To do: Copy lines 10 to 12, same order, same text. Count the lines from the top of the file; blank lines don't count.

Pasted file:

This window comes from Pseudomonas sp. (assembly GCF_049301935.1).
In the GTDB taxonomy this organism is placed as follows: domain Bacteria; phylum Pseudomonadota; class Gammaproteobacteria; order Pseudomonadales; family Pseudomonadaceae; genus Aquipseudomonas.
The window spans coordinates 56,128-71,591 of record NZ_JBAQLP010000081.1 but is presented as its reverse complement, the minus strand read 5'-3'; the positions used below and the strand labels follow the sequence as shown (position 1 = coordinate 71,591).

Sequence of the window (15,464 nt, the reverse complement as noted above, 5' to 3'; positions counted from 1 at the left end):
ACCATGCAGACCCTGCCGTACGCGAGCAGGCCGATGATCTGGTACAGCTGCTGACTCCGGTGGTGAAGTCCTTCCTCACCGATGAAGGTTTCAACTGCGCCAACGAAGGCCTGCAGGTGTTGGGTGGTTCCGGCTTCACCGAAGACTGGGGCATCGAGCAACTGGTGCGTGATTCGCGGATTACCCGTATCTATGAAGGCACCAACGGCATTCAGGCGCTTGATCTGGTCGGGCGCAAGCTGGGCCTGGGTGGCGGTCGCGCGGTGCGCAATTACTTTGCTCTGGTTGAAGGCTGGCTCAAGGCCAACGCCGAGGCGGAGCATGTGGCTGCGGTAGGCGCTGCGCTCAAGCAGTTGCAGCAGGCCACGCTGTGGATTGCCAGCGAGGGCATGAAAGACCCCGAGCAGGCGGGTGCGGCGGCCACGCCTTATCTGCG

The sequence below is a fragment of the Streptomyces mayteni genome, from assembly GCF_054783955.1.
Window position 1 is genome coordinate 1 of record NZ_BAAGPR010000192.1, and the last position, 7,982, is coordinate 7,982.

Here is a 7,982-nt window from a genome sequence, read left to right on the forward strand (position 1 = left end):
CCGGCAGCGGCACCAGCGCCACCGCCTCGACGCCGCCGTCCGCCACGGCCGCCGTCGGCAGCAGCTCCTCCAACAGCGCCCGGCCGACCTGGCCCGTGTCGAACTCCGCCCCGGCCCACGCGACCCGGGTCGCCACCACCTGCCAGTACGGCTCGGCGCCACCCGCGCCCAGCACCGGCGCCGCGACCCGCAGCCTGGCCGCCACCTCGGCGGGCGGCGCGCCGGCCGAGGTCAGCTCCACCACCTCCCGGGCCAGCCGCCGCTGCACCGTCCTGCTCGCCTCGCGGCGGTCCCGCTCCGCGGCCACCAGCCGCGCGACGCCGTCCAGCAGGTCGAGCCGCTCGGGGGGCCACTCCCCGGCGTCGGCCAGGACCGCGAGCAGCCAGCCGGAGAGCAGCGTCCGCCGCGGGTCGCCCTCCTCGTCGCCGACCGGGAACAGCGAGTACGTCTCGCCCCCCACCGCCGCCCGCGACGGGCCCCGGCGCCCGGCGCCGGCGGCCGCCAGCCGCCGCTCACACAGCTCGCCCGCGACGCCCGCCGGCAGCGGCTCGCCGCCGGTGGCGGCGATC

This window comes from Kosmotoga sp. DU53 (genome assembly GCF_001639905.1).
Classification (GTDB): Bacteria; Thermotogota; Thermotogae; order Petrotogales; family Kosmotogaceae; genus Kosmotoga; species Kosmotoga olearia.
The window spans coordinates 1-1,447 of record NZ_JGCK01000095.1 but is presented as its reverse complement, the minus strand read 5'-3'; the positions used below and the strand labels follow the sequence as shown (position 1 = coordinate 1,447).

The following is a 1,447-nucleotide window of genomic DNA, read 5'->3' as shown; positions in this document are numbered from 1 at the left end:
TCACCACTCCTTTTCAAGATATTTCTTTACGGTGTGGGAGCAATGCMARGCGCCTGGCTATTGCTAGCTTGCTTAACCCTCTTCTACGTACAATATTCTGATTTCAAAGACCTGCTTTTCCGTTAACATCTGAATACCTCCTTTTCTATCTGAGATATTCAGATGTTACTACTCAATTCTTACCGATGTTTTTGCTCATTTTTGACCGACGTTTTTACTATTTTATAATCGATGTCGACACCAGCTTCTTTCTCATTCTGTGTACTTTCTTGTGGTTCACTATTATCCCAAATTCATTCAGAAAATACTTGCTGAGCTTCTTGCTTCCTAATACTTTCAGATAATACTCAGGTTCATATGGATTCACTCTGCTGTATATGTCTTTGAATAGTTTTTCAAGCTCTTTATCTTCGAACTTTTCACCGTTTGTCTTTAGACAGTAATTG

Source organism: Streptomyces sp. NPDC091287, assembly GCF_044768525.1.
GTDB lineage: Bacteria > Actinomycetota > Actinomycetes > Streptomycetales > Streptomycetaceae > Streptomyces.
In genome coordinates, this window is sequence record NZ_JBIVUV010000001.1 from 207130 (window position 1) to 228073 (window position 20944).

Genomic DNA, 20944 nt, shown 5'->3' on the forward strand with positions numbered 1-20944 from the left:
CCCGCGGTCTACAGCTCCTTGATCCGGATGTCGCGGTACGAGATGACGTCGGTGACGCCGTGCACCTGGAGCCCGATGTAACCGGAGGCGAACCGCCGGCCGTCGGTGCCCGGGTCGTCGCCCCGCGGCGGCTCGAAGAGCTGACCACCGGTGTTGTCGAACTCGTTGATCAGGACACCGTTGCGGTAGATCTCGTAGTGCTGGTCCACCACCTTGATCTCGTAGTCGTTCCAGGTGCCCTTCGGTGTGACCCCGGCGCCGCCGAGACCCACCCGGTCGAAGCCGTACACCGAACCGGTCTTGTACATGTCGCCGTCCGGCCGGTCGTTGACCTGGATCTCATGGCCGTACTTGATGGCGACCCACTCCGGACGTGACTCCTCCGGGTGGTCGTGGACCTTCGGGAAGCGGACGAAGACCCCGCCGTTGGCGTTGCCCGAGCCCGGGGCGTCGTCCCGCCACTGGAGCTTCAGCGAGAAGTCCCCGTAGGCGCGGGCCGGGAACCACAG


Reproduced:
This window comes from Kosmotoga sp. DU53 (genome assembly GCF_001639905.1).
Classification (GTDB): Bacteria; Thermotogota; Thermotogae; order Petrotogales; family Kosmotogaceae; genus Kosmotoga; species Kosmotoga olearia.
The window spans coordinates 1-1,447 of record NZ_JGCK01000095.1 but is presented as its reverse complement, the minus strand read 5'-3'; the positions used below and the strand labels follow the sequence as shown (position 1 = coordinate 1,447).